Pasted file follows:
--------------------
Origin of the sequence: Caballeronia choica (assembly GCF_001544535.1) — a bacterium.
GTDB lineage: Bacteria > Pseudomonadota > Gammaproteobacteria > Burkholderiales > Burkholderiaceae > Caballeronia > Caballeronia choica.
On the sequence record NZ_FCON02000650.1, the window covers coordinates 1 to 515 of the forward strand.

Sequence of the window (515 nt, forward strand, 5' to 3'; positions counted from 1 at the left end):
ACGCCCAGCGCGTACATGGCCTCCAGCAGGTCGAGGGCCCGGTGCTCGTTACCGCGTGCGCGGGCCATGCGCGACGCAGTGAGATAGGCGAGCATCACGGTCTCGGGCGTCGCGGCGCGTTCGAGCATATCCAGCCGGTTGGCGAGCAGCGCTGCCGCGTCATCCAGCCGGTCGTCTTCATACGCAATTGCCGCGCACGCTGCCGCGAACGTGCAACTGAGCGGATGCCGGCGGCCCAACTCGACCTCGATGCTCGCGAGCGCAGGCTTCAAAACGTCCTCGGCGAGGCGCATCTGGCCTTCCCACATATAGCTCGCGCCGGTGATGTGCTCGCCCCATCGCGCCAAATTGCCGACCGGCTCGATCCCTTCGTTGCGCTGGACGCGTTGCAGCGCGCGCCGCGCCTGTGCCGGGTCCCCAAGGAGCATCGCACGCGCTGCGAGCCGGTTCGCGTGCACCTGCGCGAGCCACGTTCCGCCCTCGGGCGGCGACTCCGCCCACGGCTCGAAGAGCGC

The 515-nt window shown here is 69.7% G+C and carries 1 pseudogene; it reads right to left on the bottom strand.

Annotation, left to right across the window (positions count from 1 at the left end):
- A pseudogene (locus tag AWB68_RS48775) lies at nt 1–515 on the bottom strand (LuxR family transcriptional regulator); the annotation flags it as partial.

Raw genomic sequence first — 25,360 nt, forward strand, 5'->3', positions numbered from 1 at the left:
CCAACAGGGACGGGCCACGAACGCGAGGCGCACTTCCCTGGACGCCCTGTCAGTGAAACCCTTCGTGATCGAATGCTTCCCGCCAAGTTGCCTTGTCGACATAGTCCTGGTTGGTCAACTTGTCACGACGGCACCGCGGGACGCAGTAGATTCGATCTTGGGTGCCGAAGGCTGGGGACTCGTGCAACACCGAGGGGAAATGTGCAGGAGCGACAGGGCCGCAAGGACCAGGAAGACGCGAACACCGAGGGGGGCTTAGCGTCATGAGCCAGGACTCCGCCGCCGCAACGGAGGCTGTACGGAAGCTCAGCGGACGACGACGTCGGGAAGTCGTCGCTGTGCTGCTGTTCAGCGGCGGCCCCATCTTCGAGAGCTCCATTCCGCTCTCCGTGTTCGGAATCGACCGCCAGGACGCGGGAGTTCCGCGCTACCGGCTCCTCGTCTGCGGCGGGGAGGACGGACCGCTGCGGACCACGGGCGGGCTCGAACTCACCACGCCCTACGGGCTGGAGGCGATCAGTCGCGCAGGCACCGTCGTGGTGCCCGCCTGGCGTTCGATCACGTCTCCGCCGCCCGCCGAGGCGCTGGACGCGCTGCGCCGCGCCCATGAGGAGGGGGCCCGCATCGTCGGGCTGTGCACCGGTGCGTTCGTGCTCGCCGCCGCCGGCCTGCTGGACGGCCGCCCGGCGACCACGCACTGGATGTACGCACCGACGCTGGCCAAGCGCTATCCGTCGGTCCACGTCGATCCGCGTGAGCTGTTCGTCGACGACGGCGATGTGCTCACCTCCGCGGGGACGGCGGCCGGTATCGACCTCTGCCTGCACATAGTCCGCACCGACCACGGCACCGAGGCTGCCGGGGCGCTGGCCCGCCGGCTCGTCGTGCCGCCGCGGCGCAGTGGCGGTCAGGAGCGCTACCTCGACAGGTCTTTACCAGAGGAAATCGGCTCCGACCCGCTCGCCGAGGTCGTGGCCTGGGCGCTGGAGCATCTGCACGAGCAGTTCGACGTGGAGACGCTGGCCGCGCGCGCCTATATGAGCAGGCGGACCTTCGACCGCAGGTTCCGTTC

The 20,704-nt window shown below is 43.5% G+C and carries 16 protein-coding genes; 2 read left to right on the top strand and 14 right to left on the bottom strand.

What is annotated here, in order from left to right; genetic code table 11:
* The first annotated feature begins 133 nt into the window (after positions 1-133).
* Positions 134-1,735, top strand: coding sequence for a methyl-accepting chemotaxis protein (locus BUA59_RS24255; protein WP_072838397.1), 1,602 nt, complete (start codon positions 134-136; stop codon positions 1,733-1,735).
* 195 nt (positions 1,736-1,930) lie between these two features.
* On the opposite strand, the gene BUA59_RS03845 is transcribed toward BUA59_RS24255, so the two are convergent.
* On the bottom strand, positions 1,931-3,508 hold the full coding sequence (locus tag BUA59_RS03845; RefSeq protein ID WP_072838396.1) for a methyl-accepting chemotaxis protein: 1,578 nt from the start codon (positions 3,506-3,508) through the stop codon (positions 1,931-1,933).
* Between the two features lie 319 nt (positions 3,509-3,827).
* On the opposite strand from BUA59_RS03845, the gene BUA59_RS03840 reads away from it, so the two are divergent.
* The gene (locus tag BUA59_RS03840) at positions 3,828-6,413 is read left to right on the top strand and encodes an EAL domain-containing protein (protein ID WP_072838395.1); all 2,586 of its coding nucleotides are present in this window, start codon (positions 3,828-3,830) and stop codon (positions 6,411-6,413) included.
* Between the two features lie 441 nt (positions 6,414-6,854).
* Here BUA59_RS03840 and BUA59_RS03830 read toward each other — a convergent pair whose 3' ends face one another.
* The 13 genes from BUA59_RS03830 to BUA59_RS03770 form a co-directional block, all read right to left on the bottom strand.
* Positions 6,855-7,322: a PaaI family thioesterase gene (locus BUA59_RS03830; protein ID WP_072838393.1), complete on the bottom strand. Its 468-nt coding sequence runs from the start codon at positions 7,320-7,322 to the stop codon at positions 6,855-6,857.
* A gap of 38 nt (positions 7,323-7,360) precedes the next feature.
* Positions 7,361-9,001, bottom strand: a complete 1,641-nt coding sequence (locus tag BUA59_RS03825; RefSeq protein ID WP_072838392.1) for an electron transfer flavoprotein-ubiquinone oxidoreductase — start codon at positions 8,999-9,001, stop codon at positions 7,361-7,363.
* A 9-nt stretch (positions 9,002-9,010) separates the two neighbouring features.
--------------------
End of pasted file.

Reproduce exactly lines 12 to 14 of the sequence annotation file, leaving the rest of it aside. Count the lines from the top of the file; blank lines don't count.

What is annotated here, in order from left to right; genetic code table 11:
* The first annotated feature begins 133 nt into the window (after positions 1-133).
* Positions 134-1,735, top strand: coding sequence for a methyl-accepting chemotaxis protein (locus BUA59_RS24255; protein WP_072838397.1), 1,602 nt, complete (start codon positions 134-136; stop codon positions 1,733-1,735).